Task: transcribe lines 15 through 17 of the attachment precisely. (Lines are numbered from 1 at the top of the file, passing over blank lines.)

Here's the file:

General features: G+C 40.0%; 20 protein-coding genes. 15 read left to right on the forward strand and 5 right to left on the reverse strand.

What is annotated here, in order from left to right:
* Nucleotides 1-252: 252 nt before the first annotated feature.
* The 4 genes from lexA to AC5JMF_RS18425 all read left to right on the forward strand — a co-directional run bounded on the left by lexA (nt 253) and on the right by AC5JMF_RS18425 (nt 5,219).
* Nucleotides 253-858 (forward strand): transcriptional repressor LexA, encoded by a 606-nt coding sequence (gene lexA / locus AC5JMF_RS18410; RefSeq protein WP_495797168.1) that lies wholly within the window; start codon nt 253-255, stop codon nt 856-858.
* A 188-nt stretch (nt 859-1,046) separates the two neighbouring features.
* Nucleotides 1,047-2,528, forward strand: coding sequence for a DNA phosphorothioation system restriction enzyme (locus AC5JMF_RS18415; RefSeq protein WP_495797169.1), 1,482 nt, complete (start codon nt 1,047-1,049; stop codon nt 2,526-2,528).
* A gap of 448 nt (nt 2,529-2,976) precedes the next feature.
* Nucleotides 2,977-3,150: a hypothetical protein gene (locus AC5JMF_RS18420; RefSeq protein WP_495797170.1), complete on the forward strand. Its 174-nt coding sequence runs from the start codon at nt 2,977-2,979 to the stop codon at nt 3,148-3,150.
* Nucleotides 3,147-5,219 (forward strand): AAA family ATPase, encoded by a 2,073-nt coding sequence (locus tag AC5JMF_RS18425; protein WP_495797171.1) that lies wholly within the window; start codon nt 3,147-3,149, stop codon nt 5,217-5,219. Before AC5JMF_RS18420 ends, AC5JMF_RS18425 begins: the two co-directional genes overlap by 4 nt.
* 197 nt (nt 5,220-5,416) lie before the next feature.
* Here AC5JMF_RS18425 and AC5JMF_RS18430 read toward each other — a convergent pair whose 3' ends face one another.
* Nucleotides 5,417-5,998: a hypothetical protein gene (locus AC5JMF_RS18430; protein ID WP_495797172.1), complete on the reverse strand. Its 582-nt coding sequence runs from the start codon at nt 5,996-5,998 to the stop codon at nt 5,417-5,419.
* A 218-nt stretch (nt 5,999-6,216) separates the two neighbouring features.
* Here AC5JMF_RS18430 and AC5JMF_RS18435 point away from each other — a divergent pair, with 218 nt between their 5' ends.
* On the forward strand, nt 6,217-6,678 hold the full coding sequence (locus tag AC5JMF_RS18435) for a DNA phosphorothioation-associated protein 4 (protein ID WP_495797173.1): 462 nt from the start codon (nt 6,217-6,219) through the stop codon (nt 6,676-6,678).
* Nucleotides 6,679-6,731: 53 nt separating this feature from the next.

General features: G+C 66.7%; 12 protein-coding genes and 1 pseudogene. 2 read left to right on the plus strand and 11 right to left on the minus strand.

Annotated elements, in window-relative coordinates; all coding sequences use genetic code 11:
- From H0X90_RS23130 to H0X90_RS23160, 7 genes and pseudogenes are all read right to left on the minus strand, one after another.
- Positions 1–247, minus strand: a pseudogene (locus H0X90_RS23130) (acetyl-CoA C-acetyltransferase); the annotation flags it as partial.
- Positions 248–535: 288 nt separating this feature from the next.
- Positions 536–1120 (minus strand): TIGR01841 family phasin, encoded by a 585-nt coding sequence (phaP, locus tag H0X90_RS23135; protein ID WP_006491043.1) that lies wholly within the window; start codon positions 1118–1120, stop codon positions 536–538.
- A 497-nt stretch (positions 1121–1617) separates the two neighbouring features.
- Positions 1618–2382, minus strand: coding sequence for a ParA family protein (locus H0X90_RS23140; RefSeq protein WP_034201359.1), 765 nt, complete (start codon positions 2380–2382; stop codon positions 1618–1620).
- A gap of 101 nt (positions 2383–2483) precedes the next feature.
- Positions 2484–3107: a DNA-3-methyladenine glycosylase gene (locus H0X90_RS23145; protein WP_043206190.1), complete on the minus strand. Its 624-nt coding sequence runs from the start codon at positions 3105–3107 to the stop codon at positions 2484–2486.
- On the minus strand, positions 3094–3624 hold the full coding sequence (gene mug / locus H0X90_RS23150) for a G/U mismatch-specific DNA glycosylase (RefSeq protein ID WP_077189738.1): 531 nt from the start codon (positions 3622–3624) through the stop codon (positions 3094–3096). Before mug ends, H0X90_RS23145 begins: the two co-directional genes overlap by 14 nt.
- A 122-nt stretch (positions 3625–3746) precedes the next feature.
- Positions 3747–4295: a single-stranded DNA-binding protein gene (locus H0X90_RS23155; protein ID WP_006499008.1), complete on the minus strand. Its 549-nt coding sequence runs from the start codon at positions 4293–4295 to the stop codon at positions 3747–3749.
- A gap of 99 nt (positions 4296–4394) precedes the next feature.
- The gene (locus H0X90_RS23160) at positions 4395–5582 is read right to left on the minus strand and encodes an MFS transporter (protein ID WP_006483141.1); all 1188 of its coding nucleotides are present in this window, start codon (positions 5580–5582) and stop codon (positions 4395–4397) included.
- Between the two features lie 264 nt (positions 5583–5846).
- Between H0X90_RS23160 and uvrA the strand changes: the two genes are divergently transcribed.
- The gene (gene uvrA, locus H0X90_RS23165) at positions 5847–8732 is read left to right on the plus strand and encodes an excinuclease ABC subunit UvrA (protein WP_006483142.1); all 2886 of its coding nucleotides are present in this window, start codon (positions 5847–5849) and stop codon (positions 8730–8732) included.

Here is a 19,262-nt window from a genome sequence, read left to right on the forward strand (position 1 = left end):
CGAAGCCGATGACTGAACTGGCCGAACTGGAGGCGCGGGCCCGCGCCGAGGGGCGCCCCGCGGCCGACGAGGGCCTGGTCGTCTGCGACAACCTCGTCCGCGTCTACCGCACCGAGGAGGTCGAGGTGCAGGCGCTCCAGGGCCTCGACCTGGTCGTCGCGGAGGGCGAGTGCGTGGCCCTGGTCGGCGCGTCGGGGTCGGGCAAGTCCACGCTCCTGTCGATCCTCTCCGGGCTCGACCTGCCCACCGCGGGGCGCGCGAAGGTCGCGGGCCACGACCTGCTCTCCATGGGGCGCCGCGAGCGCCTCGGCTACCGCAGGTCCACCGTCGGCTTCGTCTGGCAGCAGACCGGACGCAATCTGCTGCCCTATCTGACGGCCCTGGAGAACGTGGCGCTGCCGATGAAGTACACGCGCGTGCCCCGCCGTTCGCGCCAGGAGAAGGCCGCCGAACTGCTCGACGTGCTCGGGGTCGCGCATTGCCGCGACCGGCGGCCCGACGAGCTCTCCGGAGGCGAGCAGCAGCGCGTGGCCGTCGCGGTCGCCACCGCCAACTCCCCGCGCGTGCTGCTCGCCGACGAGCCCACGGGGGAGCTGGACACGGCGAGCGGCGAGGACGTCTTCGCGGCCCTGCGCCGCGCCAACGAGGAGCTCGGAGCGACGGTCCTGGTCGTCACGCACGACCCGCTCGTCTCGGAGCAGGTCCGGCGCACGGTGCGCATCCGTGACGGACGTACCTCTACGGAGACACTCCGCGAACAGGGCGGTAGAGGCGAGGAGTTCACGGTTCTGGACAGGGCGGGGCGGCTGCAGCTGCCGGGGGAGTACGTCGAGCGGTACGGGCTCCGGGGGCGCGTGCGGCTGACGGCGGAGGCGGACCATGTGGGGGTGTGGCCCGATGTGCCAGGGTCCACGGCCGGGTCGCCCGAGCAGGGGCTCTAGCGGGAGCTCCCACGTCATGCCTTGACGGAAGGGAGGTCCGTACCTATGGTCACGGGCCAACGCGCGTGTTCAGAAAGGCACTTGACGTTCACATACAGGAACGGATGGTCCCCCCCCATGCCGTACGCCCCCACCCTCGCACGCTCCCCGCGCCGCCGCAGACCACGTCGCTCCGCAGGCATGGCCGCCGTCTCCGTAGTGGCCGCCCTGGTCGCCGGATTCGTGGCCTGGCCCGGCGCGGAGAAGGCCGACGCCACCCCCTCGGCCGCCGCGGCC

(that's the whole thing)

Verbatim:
* Here AC5JMF_RS18430 and AC5JMF_RS18435 point away from each other — a divergent pair, with 218 nt between their 5' ends.
* On the forward strand, nt 6,217-6,678 hold the full coding sequence (locus tag AC5JMF_RS18435) for a DNA phosphorothioation-associated protein 4 (protein ID WP_495797173.1): 462 nt from the start codon (nt 6,217-6,219) through the stop codon (nt 6,676-6,678).
* Nucleotides 6,679-6,731: 53 nt separating this feature from the next.